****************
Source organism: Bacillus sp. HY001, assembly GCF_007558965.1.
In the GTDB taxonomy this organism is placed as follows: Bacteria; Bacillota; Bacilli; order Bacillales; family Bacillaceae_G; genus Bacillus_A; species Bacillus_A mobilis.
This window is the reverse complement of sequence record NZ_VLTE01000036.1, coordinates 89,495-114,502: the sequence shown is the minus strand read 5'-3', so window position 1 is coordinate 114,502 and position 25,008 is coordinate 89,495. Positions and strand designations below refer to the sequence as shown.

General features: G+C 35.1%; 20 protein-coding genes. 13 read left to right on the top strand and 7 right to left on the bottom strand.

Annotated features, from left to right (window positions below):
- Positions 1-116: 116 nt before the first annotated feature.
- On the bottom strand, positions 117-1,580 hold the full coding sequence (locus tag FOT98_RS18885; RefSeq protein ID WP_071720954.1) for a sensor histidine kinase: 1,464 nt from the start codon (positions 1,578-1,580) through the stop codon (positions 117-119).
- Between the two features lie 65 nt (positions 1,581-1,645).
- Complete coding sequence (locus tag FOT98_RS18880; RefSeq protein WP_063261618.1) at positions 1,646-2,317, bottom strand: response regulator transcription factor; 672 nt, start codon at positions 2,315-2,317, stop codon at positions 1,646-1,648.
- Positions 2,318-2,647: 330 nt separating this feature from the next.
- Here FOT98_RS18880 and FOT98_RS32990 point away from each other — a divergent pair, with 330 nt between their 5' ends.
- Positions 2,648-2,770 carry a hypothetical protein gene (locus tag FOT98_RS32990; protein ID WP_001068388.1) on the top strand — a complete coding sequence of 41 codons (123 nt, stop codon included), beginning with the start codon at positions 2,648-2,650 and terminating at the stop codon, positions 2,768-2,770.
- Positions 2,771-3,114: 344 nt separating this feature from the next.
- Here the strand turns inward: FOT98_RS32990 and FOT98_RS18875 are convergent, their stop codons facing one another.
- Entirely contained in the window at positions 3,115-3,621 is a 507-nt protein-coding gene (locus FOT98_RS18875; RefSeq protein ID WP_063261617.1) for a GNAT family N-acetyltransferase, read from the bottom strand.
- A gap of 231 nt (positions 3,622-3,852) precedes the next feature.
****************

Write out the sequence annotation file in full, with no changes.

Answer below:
Source organism: Bacillus sp. HY001, assembly GCF_007558965.1.
In the GTDB taxonomy this organism is placed as follows: Bacteria; Bacillota; Bacilli; order Bacillales; family Bacillaceae_G; genus Bacillus_A; species Bacillus_A mobilis.
This window is the reverse complement of sequence record NZ_VLTE01000036.1, coordinates 89,495-114,502: the sequence shown is the minus strand read 5'-3', so window position 1 is coordinate 114,502 and position 25,008 is coordinate 89,495. Positions and strand designations below refer to the sequence as shown.

General features: G+C 35.1%; 20 protein-coding genes. 13 read left to right on the top strand and 7 right to left on the bottom strand.

Annotated features, from left to right (window positions below):
- Positions 1-116: 116 nt before the first annotated feature.
- On the bottom strand, positions 117-1,580 hold the full coding sequence (locus tag FOT98_RS18885; RefSeq protein ID WP_071720954.1) for a sensor histidine kinase: 1,464 nt from the start codon (positions 1,578-1,580) through the stop codon (positions 117-119).
- Between the two features lie 65 nt (positions 1,581-1,645).
- Complete coding sequence (locus tag FOT98_RS18880; RefSeq protein WP_063261618.1) at positions 1,646-2,317, bottom strand: response regulator transcription factor; 672 nt, start codon at positions 2,315-2,317, stop codon at positions 1,646-1,648.
- Positions 2,318-2,647: 330 nt separating this feature from the next.
- Here FOT98_RS18880 and FOT98_RS32990 point away from each other — a divergent pair, with 330 nt between their 5' ends.
- Positions 2,648-2,770 carry a hypothetical protein gene (locus tag FOT98_RS32990; protein ID WP_001068388.1) on the top strand — a complete coding sequence of 41 codons (123 nt, stop codon included), beginning with the start codon at positions 2,648-2,650 and terminating at the stop codon, positions 2,768-2,770.
- Positions 2,771-3,114: 344 nt separating this feature from the next.
- Here the strand turns inward: FOT98_RS32990 and FOT98_RS18875 are convergent, their stop codons facing one another.
- Entirely contained in the window at positions 3,115-3,621 is a 507-nt protein-coding gene (locus FOT98_RS18875; RefSeq protein ID WP_063261617.1) for a GNAT family N-acetyltransferase, read from the bottom strand.
- A gap of 231 nt (positions 3,622-3,852) precedes the next feature.